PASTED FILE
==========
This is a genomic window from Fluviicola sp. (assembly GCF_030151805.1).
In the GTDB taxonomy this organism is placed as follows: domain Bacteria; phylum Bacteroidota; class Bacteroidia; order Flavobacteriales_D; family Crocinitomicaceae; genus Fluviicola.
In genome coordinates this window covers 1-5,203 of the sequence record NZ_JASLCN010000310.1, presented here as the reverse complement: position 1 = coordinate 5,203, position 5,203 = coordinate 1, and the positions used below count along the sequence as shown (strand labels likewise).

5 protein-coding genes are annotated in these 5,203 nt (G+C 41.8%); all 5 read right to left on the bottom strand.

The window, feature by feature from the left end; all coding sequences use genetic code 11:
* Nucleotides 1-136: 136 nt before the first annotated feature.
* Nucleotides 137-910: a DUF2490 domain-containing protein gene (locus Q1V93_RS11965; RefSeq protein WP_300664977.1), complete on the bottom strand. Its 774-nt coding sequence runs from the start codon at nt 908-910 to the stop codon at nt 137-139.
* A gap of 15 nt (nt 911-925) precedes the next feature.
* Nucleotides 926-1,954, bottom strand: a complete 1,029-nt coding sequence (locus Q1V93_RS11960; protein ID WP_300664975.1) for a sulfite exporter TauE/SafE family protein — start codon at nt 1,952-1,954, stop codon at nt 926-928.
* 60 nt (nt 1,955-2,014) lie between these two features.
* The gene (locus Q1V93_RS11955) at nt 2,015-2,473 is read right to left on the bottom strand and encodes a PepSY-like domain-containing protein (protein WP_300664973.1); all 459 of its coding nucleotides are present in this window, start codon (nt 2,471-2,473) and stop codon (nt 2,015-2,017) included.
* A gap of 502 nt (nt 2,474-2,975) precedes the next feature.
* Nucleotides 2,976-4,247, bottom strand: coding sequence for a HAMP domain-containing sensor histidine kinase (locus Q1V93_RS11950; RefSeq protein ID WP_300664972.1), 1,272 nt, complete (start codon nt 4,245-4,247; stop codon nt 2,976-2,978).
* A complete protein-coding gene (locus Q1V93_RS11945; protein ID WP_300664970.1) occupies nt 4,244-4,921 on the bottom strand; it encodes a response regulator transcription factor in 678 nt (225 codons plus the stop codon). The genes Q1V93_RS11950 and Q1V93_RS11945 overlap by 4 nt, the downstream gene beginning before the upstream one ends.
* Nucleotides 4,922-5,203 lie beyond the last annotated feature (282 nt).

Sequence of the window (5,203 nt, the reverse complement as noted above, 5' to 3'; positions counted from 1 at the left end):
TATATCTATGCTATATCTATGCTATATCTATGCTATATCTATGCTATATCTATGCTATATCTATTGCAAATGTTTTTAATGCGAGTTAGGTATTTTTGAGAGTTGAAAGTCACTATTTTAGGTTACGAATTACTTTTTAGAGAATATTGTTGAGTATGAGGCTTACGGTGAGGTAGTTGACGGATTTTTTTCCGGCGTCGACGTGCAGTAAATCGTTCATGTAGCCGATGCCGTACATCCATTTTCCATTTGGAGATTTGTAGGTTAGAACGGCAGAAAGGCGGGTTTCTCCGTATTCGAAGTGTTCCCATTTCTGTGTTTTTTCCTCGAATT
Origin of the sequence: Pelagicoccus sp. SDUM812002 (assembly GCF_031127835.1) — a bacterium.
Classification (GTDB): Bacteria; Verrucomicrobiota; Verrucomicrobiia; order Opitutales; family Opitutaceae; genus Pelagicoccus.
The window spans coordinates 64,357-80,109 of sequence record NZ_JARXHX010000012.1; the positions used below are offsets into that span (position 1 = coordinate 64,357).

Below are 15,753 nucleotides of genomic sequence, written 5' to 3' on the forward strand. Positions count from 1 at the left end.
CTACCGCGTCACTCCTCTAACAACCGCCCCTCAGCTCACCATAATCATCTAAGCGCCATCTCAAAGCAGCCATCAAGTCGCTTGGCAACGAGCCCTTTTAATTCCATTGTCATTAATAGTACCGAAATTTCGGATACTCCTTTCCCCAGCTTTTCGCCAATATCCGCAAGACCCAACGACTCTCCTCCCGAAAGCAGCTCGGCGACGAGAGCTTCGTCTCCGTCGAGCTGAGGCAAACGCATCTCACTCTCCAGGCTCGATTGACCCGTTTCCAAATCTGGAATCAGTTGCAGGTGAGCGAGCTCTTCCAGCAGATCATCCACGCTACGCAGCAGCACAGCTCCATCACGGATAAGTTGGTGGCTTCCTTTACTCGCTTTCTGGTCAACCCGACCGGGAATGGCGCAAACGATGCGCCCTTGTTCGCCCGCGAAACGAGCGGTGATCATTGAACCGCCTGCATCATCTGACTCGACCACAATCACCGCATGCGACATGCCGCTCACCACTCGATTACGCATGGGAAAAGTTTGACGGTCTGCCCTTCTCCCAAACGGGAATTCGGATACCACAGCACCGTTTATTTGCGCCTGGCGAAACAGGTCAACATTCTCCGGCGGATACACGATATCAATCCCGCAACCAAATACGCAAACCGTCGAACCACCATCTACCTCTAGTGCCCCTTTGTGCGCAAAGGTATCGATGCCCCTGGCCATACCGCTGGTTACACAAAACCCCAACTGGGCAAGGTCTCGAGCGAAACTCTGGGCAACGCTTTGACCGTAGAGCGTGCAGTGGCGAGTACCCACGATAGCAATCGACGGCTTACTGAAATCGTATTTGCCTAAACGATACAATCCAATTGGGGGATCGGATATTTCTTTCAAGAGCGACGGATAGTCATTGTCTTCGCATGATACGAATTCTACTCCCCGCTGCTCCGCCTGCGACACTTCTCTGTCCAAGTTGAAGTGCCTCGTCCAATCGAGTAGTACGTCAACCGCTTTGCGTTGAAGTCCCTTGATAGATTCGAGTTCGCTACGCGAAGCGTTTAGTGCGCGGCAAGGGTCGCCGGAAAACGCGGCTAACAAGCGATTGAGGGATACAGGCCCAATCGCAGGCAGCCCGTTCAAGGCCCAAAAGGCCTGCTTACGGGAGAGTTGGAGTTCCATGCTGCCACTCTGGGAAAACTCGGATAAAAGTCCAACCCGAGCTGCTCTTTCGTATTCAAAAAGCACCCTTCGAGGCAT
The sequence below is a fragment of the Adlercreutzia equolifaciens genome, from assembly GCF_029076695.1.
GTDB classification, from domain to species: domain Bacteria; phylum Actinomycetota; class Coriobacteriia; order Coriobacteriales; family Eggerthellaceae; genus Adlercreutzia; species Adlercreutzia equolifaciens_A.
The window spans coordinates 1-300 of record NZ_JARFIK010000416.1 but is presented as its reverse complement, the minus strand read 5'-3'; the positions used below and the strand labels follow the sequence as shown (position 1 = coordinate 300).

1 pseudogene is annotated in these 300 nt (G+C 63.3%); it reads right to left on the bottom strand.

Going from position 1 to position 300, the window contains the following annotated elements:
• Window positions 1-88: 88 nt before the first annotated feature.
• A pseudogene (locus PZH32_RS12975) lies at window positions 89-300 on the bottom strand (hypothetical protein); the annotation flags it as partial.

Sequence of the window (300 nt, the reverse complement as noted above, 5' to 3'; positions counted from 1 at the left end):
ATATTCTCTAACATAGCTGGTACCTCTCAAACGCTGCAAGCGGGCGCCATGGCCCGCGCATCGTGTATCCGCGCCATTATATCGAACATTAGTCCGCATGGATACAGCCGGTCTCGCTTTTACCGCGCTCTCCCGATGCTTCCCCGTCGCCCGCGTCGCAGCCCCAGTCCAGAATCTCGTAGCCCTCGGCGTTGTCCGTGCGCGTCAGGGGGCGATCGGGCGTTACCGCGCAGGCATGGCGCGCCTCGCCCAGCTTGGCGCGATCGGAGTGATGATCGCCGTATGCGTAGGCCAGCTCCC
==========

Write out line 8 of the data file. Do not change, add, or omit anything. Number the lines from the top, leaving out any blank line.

* A gap of 15 nt (nt 911-925) precedes the next feature.